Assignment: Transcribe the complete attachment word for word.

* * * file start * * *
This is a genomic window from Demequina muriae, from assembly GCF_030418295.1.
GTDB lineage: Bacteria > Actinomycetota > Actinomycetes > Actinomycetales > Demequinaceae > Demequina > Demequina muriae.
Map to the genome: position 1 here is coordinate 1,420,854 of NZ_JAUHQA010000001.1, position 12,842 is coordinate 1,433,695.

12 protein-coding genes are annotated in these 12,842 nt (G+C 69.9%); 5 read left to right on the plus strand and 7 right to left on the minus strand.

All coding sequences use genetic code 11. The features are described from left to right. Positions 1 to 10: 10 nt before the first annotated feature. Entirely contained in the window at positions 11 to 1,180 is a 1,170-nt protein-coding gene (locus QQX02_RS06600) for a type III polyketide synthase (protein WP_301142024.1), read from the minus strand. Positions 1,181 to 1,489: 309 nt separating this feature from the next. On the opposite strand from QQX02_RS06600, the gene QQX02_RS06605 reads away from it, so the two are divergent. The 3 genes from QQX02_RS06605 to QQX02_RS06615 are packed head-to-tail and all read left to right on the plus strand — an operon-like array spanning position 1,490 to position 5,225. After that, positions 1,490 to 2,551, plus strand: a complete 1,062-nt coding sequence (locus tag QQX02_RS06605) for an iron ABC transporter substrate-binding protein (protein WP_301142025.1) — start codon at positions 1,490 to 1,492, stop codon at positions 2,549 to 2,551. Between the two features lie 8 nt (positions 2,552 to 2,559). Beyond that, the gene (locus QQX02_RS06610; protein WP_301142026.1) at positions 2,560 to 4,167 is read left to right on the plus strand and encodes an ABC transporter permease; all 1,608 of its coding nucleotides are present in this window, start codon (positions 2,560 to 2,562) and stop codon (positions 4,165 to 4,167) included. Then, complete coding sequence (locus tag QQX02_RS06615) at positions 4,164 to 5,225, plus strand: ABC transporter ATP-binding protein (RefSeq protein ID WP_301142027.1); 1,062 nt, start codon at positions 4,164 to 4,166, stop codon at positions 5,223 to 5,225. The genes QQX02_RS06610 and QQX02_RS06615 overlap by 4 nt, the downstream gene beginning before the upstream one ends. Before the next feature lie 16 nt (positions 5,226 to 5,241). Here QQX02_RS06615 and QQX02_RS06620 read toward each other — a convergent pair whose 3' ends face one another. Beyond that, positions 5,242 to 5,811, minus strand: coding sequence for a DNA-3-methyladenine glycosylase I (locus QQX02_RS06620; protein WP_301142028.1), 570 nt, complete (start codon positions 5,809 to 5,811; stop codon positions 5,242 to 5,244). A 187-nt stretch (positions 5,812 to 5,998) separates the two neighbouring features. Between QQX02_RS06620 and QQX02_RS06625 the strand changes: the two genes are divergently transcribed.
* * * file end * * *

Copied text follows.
This is a genomic window from Demequina muriae, from assembly GCF_030418295.1.
GTDB lineage: Bacteria > Actinomycetota > Actinomycetes > Actinomycetales > Demequinaceae > Demequina > Demequina muriae.
Map to the genome: position 1 here is coordinate 1,420,854 of NZ_JAUHQA010000001.1, position 12,842 is coordinate 1,433,695.

12 protein-coding genes are annotated in these 12,842 nt (G+C 69.9%); 5 read left to right on the plus strand and 7 right to left on the minus strand.

All coding sequences use genetic code 11. The features are described from left to right. Positions 1 to 10: 10 nt before the first annotated feature. Entirely contained in the window at positions 11 to 1,180 is a 1,170-nt protein-coding gene (locus QQX02_RS06600) for a type III polyketide synthase (protein WP_301142024.1), read from the minus strand. Positions 1,181 to 1,489: 309 nt separating this feature from the next. On the opposite strand from QQX02_RS06600, the gene QQX02_RS06605 reads away from it, so the two are divergent. The 3 genes from QQX02_RS06605 to QQX02_RS06615 are packed head-to-tail and all read left to right on the plus strand — an operon-like array spanning position 1,490 to position 5,225. After that, positions 1,490 to 2,551, plus strand: a complete 1,062-nt coding sequence (locus tag QQX02_RS06605) for an iron ABC transporter substrate-binding protein (protein WP_301142025.1) — start codon at positions 1,490 to 1,492, stop codon at positions 2,549 to 2,551. Between the two features lie 8 nt (positions 2,552 to 2,559). Beyond that, the gene (locus QQX02_RS06610; protein WP_301142026.1) at positions 2,560 to 4,167 is read left to right on the plus strand and encodes an ABC transporter permease; all 1,608 of its coding nucleotides are present in this window, start codon (positions 2,560 to 2,562) and stop codon (positions 4,165 to 4,167) included. Then, complete coding sequence (locus tag QQX02_RS06615) at positions 4,164 to 5,225, plus strand: ABC transporter ATP-binding protein (RefSeq protein ID WP_301142027.1); 1,062 nt, start codon at positions 4,164 to 4,166, stop codon at positions 5,223 to 5,225. The genes QQX02_RS06610 and QQX02_RS06615 overlap by 4 nt, the downstream gene beginning before the upstream one ends. Before the next feature lie 16 nt (positions 5,226 to 5,241). Here QQX02_RS06615 and QQX02_RS06620 read toward each other — a convergent pair whose 3' ends face one another. Beyond that, positions 5,242 to 5,811, minus strand: coding sequence for a DNA-3-methyladenine glycosylase I (locus QQX02_RS06620; protein WP_301142028.1), 570 nt, complete (start codon positions 5,809 to 5,811; stop codon positions 5,242 to 5,244). A 187-nt stretch (positions 5,812 to 5,998) separates the two neighbouring features. Between QQX02_RS06620 and QQX02_RS06625 the strand changes: the two genes are divergently transcribed.